Few would dispute that the T206 collection is the godfather of all baseball card sets. Oh sure, notable issues like Allen & Ginter’s, Old Judge and Mayo’s Cut Plug predate the T206 series. But with its expansive lineup, mainstream introduction of the forefathers of baseball royalty that include Cobb, Lajoie, W. Johnson, Mathewson, Speaker and Young, and of course the incredibly rare Honus Wagner card, the T206 series has become the “Mt. Everest” of the hobby. To this date, there isn’t a single collection on the PSA Set Registry (including the “big four”) that is 100% complete. It’s also the only set that gets its own link on the PSA website, with over 60 subset classifications by player, league, ad back and factory variation. The T206 collection is a hobby within a hobby. But with all the pomp and circumstance afforded this phenomenal series, the savvy collector has already caught on to what might be the next big market boom in the hobby; caramel cards, known better as the “E” series.
Caramel Cards – Tobacco’s More Colorful Cousin
Right about the same time tobacco cards were making the rounds, another wave of pasteboards targeting a younger crowd were landing in candy stores. Much like their tobacco cousins, caramel cards are of nearly identical size and have various ad backs. While some are known by the advertising on the reverse; American Caramel, Philadelphia Caramel, Standard Caramel, Croft’s Candy, Nadja Caramels, Dockman & Son, George Close Candy, Briggs Co., Bishop & Company and Williams Caramel among them, others merely have a checklist on the back and are referred to by their “E” designation and “anonymous” or by the number of cards in the set, labeled “Set of 30” for example. Most of these collections are very small, 25 to 50 cards in all, but contain such stars as Cobb, Wagner, Mathewson, Plank, Bender, Collins any many more. Tobacco-using adults that caught card collecting fever often turned to caramel cards if they wanted a Wagner or Plank since they were nearly impossible to acquire from the T206 series. The “E’ cards are bolder and more colorful in general, making them appealing to the children to which they were marketed. However, staining from the candy was virtually unavoidable, especially for those that sat on shelves through the hot summer months. It’s likely that the few that surface in high-grade were both well cared for and acquired during the earlier months of the year, when the caramel wasn’t as susceptible to the elements. For decades, caramel cards were overlooked by collectors … until one recent discovery put them squarely at the forefront of the baseball card world.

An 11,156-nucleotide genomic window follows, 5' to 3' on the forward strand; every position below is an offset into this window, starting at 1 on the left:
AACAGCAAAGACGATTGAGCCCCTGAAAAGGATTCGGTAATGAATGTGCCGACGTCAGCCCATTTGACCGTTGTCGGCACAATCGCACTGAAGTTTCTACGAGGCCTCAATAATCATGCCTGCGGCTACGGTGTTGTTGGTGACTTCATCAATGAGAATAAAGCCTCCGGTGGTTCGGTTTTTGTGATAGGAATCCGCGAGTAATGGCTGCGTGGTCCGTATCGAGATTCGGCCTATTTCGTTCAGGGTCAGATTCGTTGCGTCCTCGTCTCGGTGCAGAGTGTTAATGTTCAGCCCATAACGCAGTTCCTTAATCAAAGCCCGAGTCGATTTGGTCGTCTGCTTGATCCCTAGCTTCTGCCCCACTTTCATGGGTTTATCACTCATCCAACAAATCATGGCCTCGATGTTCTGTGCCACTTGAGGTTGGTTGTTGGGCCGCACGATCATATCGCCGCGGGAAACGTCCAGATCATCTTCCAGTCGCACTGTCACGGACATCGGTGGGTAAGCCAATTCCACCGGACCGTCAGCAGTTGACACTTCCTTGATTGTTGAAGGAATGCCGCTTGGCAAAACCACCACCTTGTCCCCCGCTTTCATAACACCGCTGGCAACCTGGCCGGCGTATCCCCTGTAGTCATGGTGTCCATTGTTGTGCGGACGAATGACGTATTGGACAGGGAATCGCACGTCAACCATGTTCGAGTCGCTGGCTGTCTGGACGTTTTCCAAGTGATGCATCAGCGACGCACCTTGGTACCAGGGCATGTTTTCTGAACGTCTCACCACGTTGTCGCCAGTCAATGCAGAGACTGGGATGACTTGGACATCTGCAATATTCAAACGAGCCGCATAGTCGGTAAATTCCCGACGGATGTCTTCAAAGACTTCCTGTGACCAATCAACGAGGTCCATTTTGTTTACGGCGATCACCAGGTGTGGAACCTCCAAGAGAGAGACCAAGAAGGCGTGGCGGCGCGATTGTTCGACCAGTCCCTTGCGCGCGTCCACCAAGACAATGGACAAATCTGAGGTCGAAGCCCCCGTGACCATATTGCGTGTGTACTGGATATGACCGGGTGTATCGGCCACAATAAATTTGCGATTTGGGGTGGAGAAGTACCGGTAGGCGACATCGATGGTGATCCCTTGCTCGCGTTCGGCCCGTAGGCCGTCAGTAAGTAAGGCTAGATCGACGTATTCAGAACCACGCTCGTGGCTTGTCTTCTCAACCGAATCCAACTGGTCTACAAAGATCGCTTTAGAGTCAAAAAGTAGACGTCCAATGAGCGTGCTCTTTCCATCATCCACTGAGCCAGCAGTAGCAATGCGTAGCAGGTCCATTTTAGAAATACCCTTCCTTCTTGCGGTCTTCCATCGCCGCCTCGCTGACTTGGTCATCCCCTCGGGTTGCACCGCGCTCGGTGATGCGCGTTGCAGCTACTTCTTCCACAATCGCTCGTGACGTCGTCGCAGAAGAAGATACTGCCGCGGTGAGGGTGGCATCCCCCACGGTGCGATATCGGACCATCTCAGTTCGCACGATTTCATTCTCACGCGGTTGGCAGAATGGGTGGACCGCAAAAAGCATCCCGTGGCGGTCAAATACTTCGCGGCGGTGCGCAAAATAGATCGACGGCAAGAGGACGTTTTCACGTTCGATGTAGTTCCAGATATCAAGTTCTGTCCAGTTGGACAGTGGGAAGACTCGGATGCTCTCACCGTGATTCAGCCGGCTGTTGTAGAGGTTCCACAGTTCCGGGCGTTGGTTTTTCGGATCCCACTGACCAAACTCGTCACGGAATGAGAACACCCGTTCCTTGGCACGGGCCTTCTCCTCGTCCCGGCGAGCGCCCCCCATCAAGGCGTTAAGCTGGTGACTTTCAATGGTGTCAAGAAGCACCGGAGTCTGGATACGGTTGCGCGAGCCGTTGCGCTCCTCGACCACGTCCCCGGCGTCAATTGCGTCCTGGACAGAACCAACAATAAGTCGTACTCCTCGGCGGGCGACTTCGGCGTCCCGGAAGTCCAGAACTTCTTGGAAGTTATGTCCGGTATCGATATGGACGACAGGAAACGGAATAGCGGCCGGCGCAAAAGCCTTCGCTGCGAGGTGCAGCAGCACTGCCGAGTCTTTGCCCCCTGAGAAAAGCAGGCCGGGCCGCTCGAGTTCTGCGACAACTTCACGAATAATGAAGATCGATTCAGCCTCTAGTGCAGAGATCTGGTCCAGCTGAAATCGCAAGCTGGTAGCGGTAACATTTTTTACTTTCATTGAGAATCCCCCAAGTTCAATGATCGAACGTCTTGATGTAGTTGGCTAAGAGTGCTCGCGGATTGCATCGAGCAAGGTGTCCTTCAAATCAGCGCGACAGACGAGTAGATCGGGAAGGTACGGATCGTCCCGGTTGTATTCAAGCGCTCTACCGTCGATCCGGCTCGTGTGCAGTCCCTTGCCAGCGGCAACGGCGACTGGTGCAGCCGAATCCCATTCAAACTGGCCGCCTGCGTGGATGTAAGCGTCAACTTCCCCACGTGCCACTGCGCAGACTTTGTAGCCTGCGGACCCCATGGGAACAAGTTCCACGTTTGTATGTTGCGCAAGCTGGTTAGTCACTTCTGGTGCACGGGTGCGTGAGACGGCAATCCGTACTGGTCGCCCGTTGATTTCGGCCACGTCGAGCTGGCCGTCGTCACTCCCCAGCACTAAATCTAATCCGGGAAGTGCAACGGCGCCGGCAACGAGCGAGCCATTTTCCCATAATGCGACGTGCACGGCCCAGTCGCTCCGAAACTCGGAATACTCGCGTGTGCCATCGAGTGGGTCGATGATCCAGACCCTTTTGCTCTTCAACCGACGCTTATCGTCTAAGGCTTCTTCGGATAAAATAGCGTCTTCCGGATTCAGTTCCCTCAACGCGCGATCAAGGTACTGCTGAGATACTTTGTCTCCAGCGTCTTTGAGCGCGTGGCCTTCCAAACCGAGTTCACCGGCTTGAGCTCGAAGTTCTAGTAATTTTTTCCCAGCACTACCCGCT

The E98 “Black Swamp Find” – A Game Changer!
In July of 2012, one of the greatest finds of early 20th century caramel cards was discovered in Defiance, Ohio, a town that was coined “The Black Swamp” by General “Mad” Anthony Wayne in 1794. This Black Swamp find consisted entirely of cards from the 1910 E98 Set of 30 series, a handsome collection that features different background color variations of each card, with 17 of the presented 30 subjects in the Hall of Fame. The find yielded almost 700 cards, virtually all of them in NM or better condition with four examples, including one of Honus Wagner, achieving a mark of PSA 10 GEM MINT. Considered the most celebrated addition to the baseball card market since the 1952 Topps find of the 1980s, caramel cards were finally getting the notoriety they deserved.
Mile High Card Company To Offer Over 300 Lots of Caramel Cards in March 2018 Auction.
In continuation of a record-setting 2017 year, Mile High Card Company presents a fantastic March auction to open the 2018 year that features over 300 caramel cards, ten of which come from the amazing “Black Swamp” find of 2012, as well as hundreds more from other rare early 20th century collections. Loaded with cards from all of the sets mentioned earlier, other tough issues from the time period are well-represented, including cards from T201, T202, T3 Turkey Red, M116 Sporting Life, 1915 Cracker Jack, D304 Brunners Bread, 1910 Tip Top Bread, T204 Ramly, 1916 Tango Eggs, and of course, 1909-11 T206. MHCC is still accepting consignments but time is running out. If you desire the maximum possible return for your prized sports cards and/or memorabilia, please call our office at (303) 840-2784 to speak with one of our team of experts, contact us at www.milehighcardco.com.